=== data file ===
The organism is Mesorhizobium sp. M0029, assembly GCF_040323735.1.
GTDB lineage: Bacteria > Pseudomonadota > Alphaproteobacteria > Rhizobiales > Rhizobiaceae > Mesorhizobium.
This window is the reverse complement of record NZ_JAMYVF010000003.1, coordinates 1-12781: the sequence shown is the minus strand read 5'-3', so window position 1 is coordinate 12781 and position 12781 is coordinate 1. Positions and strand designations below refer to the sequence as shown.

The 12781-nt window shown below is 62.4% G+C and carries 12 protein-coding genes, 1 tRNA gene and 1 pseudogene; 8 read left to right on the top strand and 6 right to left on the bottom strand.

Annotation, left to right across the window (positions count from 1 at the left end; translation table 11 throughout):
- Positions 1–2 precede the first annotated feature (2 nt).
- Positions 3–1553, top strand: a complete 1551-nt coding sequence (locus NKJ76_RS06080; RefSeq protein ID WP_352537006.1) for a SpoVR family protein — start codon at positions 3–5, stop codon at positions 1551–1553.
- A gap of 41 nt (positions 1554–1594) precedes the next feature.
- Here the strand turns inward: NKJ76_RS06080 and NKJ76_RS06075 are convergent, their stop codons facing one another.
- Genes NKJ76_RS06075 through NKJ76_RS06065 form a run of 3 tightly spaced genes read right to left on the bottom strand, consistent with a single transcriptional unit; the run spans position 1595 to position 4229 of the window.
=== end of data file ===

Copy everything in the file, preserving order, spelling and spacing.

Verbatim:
The organism is Mesorhizobium sp. M0029, assembly GCF_040323735.1.
GTDB lineage: Bacteria > Pseudomonadota > Alphaproteobacteria > Rhizobiales > Rhizobiaceae > Mesorhizobium.
This window is the reverse complement of record NZ_JAMYVF010000003.1, coordinates 1-12781: the sequence shown is the minus strand read 5'-3', so window position 1 is coordinate 12781 and position 12781 is coordinate 1. Positions and strand designations below refer to the sequence as shown.

The 12781-nt window shown below is 62.4% G+C and carries 12 protein-coding genes, 1 tRNA gene and 1 pseudogene; 8 read left to right on the top strand and 6 right to left on the bottom strand.

Annotation, left to right across the window (positions count from 1 at the left end; translation table 11 throughout):
- Positions 1–2 precede the first annotated feature (2 nt).
- Positions 3–1553, top strand: a complete 1551-nt coding sequence (locus NKJ76_RS06080; RefSeq protein ID WP_352537006.1) for a SpoVR family protein — start codon at positions 3–5, stop codon at positions 1551–1553.
- A gap of 41 nt (positions 1554–1594) precedes the next feature.
- Here the strand turns inward: NKJ76_RS06080 and NKJ76_RS06075 are convergent, their stop codons facing one another.
- Genes NKJ76_RS06075 through NKJ76_RS06065 form a run of 3 tightly spaced genes read right to left on the bottom strand, consistent with a single transcriptional unit; the run spans position 1595 to position 4229 of the window.